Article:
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Scholarly Communications

In 2003, ACRL defined scholarly communication as "the system through which research and other scholarly writings are created, evaluated for quality, disseminated to to the scholarly community, and preserved."

Before deciding to publish in a new OA journal, consider the following criteria:

  • The journal is included in the Directory of Open Access Journals. Journals indexed in DOAJ after March 2014 (noted with a green check mark or "DOAJ Seal"), underwent a more stringent review process than journals indexed prior to that date.
  • ThinkCheckSubmit - This tool, produced with the support of a coalition from across scholarly communications in response to discussions about deceptive publishing, walks you through the process of evaluating journals.
  • The journal is indexed in an established and reputable database such as Web of Science, Ulrich's, or Sociological Abstracts.
  • Examine the journal's website for such information as affiliation with a university or professional organization, editorial board credentials, or acceptance rates. If you have doubts, contact members of the editorial board or article authors.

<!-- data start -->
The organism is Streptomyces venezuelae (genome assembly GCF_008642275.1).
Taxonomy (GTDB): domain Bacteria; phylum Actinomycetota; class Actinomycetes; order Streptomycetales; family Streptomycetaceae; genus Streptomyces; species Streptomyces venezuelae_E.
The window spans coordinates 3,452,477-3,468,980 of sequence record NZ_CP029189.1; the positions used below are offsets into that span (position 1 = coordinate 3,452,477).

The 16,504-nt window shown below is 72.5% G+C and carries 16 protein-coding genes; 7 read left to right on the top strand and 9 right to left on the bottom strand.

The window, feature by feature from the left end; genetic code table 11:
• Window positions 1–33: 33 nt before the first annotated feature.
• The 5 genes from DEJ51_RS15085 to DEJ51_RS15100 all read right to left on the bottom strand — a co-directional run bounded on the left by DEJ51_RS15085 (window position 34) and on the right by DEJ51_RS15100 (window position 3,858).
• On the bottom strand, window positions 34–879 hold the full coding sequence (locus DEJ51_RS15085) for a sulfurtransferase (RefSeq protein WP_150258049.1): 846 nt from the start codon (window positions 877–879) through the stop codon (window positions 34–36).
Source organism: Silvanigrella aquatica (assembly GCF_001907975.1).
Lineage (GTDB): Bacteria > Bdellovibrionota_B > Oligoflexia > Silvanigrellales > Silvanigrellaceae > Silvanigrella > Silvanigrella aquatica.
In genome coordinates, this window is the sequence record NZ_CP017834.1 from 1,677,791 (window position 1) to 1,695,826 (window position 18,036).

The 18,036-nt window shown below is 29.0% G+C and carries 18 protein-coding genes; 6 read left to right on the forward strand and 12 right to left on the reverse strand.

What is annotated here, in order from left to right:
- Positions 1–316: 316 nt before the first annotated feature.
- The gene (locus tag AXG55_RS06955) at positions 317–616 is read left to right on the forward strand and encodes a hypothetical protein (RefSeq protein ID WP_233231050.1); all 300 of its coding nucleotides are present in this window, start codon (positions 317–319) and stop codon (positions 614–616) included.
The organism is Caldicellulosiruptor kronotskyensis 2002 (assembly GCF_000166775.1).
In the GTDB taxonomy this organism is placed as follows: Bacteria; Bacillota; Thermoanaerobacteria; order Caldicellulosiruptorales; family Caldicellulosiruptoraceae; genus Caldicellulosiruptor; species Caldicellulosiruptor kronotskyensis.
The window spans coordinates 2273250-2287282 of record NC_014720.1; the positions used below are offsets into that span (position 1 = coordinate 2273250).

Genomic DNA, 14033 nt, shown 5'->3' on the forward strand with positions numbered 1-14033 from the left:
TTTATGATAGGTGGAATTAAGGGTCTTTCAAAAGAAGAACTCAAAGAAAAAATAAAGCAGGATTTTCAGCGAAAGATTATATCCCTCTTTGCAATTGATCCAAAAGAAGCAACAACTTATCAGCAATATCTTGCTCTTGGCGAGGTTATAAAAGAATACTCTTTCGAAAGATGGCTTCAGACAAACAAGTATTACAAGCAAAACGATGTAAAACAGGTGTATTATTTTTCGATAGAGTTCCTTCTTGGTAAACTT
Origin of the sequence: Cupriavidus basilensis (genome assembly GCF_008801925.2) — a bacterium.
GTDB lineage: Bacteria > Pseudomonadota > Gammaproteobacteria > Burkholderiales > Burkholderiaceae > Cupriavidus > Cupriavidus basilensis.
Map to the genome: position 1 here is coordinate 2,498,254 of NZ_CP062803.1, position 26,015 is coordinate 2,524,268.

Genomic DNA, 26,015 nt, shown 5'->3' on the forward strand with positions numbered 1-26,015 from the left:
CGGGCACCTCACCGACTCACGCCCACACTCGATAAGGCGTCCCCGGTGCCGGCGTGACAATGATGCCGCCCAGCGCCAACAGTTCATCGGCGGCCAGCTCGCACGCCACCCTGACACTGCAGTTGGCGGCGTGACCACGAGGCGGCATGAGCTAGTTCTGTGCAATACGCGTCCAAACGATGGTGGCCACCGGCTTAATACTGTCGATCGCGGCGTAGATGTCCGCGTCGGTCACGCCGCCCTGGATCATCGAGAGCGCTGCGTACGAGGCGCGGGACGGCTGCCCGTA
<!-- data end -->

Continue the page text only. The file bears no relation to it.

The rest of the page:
• Publishing fees and copyright ownership are clearly indicated. 
  • The publisher is a member of a reputable industry organization such as Open Access Scholarly Publishers Association or the Committee on Publication Ethics (COPE).

Adapted from Paul Blobaum's Checklist for Review of Journal Quality, Governor's State University

Ethics in OA Publishing

With the advent of open access publishing, printing barriers are removed and the assembly and dissemination of information requires little more than Internet access. Unfortunately, this has led to a proliferation of open access publishers with little or no subject expertise and of questionable repute. Scholars and researchers may receive email solicitations for fee-based paper submissions to journals that make false or misleading claims about the stringency of their peer-review process, members of their editorial board or indexing status.​

 

Identifying Predatory or Low-Quality Journals

Predatory journals are part of an exploitive open access publishing business model involving charging authors publication fees without providing editorial and other publishing services associated with legitimate journals (open access or not).

Lauren Manninen's picture
Lauren Manninen
Contact:
Hargis Library
Virginia Institute of Marine Science
804-684-7115
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Marian Taliaferro
Contact:
Swem Library
(757) 221-1893
Website
Subjects:Copyright